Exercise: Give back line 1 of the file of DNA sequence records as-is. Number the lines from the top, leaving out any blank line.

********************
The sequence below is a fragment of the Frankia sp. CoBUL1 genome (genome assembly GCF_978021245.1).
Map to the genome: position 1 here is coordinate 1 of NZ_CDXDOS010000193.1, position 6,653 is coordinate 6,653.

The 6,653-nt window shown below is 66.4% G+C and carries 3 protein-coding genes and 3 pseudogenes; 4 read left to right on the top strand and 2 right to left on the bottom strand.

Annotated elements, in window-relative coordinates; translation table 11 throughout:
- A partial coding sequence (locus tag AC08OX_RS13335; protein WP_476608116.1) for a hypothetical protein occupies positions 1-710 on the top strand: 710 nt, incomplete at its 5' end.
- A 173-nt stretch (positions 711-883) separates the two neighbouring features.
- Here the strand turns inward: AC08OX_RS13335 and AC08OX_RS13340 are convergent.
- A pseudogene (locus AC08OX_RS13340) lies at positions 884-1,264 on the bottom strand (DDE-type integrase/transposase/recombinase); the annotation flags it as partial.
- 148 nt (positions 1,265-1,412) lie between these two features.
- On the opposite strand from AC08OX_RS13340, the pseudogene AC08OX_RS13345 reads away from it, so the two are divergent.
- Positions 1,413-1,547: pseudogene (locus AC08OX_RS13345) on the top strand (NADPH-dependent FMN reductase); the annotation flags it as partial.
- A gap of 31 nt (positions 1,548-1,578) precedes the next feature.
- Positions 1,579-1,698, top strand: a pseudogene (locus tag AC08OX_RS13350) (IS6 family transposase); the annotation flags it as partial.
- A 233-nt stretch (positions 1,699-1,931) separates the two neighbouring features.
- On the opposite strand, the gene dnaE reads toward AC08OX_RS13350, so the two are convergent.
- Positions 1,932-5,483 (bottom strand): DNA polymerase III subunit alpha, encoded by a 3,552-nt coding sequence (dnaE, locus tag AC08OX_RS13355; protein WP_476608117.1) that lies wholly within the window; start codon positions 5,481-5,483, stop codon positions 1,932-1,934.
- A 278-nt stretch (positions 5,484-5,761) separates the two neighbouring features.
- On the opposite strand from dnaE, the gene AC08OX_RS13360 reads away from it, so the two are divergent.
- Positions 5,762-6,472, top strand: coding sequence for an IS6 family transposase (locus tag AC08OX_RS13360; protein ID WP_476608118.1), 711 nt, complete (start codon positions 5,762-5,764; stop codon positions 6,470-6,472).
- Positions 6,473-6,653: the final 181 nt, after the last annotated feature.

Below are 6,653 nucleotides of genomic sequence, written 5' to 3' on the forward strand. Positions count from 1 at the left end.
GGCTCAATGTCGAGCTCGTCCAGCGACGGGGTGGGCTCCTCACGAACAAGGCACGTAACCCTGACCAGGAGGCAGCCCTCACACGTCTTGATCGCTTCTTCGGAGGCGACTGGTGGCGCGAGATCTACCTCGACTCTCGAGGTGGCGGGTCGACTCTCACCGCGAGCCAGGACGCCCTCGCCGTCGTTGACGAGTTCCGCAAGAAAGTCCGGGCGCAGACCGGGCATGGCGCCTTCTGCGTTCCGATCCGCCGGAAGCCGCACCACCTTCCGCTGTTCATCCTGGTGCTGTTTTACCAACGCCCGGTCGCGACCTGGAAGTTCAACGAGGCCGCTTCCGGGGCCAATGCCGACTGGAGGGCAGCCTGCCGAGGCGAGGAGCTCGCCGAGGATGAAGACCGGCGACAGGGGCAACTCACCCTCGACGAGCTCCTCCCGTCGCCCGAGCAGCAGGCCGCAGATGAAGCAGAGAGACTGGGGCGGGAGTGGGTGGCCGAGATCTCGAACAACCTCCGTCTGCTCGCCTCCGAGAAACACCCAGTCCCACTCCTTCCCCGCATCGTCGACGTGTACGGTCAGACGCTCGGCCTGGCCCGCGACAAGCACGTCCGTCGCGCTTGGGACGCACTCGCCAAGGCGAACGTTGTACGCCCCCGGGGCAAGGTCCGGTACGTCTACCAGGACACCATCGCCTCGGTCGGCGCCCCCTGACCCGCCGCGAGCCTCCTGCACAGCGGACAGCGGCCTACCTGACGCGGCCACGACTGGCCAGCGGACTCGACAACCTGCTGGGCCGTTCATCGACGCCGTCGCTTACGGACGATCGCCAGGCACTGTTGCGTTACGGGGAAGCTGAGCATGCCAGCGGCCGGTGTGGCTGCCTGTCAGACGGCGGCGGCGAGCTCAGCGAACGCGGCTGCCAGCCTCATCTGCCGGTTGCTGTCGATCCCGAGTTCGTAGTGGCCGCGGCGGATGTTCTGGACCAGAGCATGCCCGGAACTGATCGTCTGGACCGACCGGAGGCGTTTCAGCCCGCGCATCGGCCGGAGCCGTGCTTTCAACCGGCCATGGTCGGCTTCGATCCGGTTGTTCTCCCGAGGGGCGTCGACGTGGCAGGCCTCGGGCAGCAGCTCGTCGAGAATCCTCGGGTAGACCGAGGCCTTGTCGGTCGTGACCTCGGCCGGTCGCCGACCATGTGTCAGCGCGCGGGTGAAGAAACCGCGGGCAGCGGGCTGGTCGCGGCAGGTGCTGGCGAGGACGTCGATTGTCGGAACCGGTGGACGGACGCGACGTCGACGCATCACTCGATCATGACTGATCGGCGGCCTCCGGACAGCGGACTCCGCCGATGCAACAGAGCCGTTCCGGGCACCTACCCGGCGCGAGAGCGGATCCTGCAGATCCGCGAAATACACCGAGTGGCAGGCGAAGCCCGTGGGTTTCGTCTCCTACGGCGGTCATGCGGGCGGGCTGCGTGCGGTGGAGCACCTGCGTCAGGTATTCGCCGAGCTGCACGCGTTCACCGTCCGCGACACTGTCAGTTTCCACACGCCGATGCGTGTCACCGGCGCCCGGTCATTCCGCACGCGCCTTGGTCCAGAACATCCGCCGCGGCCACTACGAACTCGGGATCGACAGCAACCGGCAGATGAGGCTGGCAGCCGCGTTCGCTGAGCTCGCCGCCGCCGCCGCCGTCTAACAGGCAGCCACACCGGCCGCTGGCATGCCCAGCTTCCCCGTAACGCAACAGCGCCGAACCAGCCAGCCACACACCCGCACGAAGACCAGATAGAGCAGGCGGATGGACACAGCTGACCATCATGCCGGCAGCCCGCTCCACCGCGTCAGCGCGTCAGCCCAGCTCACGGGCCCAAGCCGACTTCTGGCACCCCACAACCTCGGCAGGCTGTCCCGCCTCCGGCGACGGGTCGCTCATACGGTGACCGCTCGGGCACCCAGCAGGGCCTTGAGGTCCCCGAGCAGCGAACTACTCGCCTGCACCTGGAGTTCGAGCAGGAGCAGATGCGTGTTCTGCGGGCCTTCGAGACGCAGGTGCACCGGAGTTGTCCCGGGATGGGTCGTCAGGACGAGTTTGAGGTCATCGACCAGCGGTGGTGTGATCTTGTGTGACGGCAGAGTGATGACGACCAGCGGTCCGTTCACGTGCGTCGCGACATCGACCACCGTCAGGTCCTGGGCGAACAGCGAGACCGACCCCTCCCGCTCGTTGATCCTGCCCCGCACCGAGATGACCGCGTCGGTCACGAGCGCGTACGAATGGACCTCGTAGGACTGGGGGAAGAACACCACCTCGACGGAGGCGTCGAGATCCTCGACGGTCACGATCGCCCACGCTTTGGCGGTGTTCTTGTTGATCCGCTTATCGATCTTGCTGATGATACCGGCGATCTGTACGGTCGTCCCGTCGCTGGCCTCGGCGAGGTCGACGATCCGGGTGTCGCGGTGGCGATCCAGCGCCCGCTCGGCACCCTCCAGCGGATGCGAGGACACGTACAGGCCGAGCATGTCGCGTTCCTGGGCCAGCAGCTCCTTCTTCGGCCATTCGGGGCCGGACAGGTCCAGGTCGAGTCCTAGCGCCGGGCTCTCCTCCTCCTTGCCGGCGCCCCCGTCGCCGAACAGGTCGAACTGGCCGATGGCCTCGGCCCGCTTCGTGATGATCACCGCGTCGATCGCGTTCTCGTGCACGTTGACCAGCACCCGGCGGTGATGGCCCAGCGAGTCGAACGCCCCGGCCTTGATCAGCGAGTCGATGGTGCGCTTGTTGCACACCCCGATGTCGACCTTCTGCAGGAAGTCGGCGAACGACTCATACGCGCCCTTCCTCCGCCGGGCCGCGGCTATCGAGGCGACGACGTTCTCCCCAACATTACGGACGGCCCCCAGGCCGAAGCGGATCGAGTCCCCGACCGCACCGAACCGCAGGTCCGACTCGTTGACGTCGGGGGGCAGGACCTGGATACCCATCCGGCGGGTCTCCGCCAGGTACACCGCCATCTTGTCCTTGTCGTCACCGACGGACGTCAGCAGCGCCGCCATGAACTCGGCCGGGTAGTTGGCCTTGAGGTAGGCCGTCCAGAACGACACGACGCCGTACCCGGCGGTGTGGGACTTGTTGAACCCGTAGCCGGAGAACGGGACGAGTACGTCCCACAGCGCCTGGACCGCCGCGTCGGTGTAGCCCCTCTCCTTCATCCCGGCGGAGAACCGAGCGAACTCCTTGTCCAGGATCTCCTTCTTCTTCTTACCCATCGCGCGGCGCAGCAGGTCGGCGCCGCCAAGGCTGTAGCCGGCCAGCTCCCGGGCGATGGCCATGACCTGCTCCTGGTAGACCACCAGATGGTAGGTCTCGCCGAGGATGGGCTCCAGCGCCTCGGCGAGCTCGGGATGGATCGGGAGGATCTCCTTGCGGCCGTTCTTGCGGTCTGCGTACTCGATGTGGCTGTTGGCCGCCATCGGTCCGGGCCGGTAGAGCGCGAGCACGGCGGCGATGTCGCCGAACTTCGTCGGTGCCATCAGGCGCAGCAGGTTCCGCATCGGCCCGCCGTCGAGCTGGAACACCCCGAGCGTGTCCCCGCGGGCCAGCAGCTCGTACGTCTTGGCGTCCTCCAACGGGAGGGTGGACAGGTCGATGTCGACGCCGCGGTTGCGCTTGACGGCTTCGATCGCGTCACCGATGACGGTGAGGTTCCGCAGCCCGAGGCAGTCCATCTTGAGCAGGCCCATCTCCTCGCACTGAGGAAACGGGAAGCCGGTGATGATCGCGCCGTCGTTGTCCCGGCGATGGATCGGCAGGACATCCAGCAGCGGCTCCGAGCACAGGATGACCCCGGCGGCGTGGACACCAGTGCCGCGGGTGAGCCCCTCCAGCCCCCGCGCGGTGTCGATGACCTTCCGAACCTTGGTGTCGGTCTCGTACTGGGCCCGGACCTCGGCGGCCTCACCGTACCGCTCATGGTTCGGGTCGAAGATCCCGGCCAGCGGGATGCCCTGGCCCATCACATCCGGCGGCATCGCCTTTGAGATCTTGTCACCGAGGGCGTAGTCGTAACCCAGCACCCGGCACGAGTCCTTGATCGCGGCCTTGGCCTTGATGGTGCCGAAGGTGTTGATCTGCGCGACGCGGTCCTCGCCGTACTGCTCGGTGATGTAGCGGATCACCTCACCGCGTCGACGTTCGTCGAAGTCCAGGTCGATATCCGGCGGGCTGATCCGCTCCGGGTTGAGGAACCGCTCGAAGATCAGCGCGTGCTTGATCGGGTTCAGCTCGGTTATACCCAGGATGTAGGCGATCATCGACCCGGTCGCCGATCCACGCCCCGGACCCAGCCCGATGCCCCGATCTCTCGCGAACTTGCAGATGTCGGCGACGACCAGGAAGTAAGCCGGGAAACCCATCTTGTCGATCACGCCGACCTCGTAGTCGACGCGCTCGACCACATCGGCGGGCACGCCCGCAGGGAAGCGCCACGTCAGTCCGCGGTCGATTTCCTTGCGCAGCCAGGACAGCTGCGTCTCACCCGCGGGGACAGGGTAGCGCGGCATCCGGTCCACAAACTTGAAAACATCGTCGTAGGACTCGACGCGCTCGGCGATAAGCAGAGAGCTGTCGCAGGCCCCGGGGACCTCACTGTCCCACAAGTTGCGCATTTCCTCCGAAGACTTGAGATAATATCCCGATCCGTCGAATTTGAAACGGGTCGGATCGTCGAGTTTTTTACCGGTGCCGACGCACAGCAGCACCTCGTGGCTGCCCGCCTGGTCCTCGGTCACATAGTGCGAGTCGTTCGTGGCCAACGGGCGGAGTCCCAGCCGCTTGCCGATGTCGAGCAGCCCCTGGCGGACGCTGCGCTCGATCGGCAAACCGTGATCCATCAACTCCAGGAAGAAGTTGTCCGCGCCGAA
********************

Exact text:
The sequence below is a fragment of the Frankia sp. CoBUL1 genome (genome assembly GCF_978021245.1).